The Baby Room

The Baby Room (Around 3-16 Months)

“Staff’s understanding and knowledge of child development and how children learn are phenomenal. Babies demonstrate high levels of curiosity and thoroughly enjoy exploring the environment and investigating the resources on offer. They are extremely motivated to become mobile as they rapidly move towards the toys and equipment that excite them.” (Ofsted, 2017)

Where it all begins! during this important phase, babies are exploring the world around them with all their senses and their whole bodies and so the resources and activities support and encourage children’s strong exploratory impulses.

Our carpeted area provides a soft environment for babies to crawl, roll, shuffle and wriggle whilst the messy play area has non-slip flooring; keeping children safe throughout their different types of play. We adopt a no-shoes policy for cleanliness and the safety of the babies.

There are baby changing facilities and a food prep area to ensure that staff do not need to leave the room and are supervising the children at all times.


Our sensory room provides opportunities for children to gain confidence by doing things that interest them at their own pace. This room is designed to help children to use all their senses and is particularly valuable for children with sight or hearing difficulties. Sometimes, the room is used as a base where children can hear a special story, with light effects or torches that they can control for themselves.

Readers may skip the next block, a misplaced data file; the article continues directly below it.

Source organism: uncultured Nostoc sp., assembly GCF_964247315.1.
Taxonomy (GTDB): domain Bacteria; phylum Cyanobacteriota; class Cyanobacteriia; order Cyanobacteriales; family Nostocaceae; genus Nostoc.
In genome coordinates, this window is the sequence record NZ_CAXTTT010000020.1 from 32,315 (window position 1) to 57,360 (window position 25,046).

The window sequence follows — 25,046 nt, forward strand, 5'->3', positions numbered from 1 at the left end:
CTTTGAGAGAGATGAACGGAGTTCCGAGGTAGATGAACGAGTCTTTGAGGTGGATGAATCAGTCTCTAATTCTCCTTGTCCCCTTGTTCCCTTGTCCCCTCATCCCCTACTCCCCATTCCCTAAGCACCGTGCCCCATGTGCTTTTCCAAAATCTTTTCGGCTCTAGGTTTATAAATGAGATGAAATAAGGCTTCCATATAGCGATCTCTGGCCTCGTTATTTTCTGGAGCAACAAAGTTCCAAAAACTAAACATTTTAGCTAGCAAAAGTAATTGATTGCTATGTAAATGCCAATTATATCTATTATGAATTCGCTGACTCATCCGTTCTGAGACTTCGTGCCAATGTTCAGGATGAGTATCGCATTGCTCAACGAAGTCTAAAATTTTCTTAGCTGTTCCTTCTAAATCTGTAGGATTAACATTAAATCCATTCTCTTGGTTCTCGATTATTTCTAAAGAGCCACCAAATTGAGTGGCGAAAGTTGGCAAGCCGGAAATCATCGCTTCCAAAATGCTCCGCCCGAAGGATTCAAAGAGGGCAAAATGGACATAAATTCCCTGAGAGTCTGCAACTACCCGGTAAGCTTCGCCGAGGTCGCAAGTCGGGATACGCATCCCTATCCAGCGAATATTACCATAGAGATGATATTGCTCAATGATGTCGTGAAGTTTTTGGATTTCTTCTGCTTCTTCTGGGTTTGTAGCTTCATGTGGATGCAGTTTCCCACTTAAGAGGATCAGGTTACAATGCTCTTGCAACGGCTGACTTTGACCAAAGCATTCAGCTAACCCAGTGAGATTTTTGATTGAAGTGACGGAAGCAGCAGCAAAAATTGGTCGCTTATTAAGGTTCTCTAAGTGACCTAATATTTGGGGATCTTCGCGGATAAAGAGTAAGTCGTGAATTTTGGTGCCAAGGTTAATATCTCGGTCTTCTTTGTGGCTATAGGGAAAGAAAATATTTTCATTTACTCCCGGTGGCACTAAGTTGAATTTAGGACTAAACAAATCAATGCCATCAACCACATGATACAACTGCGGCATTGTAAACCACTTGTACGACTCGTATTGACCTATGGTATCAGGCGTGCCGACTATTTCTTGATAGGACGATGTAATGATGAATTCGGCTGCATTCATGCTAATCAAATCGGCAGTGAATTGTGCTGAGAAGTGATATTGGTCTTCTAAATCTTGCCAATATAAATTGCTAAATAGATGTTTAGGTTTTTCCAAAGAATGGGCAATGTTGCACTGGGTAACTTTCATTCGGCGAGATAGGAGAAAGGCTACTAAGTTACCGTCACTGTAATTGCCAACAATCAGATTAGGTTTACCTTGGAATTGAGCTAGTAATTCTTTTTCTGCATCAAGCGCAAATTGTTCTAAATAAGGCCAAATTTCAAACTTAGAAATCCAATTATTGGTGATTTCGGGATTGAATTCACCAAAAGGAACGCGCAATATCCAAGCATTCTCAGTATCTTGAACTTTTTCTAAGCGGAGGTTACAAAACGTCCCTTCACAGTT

We believe that babies sleep better at night if they’ve had some fresh air and sunshine during the day; they need the opportunity to use their whole bodies to develop their gross motor skills. Our babies have regular access to outdoor provision, both in the Waddler outdoor area and when taken for regular walks around the local community. We provide waterproof all-in-one suits for our babies so they can explore the environment whilst keeping warm and dry on cooler, wet days.


We encourage self-feeding skills at every meal right from the start. Finger-feeding is one of the only safe early opportunities your little one will have to practice his finger coordination with very small objects and it is most often through the process of finger feeding that the pincer grasp emerges. Through self-feeding, babies gain “Visual Motor Skills” (hand eye coordination skills), refine sensory processing skills and independence whilst also enjoying a range of home-cooked, healthy, well-balanced meals cooked on sight by our fabulous chef (Please see our menu for information on our delicious dishes).